Module 1: Where is Home?


Download lesson here.

For diasporic peoples, such as Filipinx in Canada, the idea of home conjures up many feelings, memories, and experiences. Contemporary artists and writers have used their diasporic experiences to inspire meaningful creative works that explore vexed emotions, hybridity, and complex and rich renderings of home.  In this interdisciplinary module, you will investigate the notion of “home” through the images and words of astounding Filipinx diasporic artists and writers. The lessons here will establish the foundation for the skills and concepts the students will demonstrate in the culminating task. Students first explore the concept of home by exploring its aspects as abstract, subjective, a constructed reality, as well as a place for self-discovery.  They will be introduced to the concept of “diaspora” and “third culture kids” to deepen their understandings of “home”. Through poetry, students will look at a variety of ways that home is represented by Filipinx authors in diaspora. You will have the opportunity to model and guide students through the Critical Analysis Process (CAP) for responding, understanding, and evaluating art work. The final class introduces students to the key visual art piece Rea Lynn de Guzman’s Ulterior Wish (2010), which highlights the displacement of being in diaspora while remaining connected to a physical homeland.  Combining word and images, this art piece serves as the model for the unit’s culminating task.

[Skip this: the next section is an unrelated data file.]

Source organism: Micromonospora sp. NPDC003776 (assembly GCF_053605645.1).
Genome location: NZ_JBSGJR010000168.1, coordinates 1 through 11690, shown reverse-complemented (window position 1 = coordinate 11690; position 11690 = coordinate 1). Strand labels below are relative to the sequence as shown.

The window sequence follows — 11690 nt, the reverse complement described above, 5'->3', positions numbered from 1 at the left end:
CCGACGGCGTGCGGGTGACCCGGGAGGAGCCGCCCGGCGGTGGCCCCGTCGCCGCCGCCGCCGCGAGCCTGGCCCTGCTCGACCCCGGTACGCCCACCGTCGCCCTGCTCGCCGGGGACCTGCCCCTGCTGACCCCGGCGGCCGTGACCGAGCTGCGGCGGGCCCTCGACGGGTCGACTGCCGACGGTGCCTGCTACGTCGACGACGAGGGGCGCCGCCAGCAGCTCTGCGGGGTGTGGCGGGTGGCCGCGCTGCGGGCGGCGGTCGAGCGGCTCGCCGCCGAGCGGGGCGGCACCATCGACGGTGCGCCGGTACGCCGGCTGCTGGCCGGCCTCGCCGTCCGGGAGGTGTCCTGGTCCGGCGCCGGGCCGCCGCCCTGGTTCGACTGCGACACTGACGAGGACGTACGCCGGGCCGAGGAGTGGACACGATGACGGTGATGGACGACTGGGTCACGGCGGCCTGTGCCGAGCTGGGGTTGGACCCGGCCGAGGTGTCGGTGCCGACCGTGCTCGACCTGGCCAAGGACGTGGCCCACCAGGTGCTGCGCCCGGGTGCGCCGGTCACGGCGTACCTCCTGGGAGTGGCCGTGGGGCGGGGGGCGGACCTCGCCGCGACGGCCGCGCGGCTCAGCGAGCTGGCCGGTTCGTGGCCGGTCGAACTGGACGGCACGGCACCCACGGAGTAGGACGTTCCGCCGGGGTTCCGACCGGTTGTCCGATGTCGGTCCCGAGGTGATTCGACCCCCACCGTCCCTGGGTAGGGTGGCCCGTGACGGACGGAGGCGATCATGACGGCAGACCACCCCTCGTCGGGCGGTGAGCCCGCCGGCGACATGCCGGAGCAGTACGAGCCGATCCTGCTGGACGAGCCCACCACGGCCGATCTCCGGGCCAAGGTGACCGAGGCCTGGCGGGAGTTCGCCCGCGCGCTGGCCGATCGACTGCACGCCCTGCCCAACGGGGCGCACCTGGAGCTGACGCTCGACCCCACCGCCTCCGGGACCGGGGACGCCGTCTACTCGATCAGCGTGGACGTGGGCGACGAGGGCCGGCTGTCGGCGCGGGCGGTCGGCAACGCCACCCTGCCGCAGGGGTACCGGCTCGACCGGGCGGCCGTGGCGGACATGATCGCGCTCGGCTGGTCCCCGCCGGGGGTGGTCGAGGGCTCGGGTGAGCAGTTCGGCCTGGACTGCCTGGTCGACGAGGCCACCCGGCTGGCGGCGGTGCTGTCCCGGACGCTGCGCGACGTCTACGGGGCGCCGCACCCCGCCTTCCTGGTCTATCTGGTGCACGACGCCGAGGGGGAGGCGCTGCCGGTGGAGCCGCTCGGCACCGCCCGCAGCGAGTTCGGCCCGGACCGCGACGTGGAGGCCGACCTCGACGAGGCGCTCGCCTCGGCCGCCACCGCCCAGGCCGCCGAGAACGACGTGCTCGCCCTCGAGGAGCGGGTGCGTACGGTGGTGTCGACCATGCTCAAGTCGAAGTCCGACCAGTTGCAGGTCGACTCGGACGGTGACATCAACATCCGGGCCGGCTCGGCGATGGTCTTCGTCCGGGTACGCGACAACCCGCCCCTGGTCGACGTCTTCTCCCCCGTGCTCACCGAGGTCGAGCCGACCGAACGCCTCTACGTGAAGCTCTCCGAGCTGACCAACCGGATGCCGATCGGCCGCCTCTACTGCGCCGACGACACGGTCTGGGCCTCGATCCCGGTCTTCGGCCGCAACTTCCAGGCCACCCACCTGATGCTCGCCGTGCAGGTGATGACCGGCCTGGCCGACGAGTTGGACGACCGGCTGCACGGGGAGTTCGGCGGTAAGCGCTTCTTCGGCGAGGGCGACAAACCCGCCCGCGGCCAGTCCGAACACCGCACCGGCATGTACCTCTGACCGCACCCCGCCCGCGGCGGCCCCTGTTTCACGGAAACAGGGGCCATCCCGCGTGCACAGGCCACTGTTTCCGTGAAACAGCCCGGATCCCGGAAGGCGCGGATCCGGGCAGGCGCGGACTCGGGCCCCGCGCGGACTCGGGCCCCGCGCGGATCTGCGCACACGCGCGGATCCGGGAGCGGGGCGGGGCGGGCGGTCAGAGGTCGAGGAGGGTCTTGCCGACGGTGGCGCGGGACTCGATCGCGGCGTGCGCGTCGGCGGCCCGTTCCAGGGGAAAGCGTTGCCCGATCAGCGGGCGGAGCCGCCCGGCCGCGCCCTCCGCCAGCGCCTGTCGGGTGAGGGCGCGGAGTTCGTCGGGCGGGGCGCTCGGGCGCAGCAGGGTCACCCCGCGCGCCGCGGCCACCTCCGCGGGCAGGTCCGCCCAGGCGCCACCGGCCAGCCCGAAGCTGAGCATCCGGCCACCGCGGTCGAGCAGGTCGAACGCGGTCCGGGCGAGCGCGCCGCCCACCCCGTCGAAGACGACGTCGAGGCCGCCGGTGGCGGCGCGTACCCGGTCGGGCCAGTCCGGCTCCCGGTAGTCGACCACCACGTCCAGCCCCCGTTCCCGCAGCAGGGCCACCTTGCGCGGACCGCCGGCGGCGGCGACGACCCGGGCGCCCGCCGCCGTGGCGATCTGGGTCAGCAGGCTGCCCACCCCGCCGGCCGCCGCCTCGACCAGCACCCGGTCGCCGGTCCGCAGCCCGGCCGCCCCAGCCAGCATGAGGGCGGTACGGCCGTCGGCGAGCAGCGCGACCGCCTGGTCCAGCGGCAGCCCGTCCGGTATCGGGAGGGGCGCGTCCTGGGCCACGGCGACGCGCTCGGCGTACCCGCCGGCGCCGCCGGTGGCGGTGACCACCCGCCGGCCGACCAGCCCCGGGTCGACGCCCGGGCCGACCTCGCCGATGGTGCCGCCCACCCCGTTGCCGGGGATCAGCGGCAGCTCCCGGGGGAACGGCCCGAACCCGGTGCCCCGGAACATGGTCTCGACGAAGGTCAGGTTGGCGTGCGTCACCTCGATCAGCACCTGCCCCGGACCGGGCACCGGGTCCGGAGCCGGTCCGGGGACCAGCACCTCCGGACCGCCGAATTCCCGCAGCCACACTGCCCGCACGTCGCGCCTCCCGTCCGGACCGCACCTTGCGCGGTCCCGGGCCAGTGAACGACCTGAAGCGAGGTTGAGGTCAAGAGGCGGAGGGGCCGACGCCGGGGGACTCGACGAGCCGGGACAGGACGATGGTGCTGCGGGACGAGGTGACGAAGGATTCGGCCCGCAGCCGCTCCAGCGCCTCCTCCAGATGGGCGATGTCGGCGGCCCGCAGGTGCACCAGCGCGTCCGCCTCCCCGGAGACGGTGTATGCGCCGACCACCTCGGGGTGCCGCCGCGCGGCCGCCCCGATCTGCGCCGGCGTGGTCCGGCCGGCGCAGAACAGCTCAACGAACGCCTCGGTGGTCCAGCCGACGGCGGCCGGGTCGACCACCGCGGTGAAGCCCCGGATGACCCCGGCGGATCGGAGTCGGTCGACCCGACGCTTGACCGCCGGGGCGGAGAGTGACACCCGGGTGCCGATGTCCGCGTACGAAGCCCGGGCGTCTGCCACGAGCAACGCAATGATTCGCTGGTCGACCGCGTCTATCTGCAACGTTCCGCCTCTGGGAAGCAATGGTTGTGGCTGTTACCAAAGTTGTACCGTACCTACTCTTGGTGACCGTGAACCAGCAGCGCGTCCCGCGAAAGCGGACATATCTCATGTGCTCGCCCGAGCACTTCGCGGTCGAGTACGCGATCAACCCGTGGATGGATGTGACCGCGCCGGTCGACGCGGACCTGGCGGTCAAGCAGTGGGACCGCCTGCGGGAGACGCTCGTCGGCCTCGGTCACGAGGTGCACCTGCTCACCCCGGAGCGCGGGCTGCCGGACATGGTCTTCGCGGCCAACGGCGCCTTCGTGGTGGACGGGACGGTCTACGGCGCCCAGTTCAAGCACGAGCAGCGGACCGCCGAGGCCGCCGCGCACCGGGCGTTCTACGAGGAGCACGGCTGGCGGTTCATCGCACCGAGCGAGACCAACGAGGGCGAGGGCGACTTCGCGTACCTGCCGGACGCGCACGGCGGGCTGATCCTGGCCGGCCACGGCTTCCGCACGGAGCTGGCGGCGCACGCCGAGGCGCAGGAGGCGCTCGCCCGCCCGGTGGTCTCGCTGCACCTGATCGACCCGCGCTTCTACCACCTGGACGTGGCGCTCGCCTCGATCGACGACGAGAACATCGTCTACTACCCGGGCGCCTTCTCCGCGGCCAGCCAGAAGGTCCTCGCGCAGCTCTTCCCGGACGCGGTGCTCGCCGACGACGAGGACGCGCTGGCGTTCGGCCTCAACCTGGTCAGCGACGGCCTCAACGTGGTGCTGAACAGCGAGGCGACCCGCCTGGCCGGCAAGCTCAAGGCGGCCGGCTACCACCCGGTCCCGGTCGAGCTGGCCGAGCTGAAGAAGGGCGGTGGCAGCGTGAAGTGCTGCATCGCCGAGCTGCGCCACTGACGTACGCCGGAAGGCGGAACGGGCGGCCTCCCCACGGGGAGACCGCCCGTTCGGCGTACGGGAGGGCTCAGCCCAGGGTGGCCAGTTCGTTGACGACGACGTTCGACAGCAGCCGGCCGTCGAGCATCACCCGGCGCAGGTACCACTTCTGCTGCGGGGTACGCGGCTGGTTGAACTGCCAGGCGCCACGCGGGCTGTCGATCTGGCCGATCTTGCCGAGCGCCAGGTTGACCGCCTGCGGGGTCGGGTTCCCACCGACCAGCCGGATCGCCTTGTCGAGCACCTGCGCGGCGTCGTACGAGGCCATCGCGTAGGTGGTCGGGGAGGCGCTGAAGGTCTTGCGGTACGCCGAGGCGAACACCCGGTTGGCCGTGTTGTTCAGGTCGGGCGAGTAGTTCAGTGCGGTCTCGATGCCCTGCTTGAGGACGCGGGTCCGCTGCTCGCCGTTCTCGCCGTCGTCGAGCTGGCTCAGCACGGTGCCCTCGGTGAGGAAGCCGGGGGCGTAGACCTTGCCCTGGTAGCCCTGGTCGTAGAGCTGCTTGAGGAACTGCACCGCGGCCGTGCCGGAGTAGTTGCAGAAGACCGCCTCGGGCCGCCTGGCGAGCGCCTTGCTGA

Key terms: Diaspora, Critical Analysis Process (CAP), third culture kids, Adrian De Leon, RougeRea Lynn de Guzman, home, poetry and art

Screen Shot 2019-08-12 at 1.17.12 PM.pngUlterior Wish, 2010. Rea Lynn De Guzman. Acrylic, ink, & image transfer on panel, 32″ x 48″ (Photo: Ramon Pintado)
Screen Shot 2019-08-12 at 1.19.58 PM.pngJet Lag, 2009. Marissa Largo. Mixed media and performance.

Listen to the audio of poem Jet Lag by Marissa Largo here: 

Listen to the audio of poem Phantom Pains by Aileen Santiago here: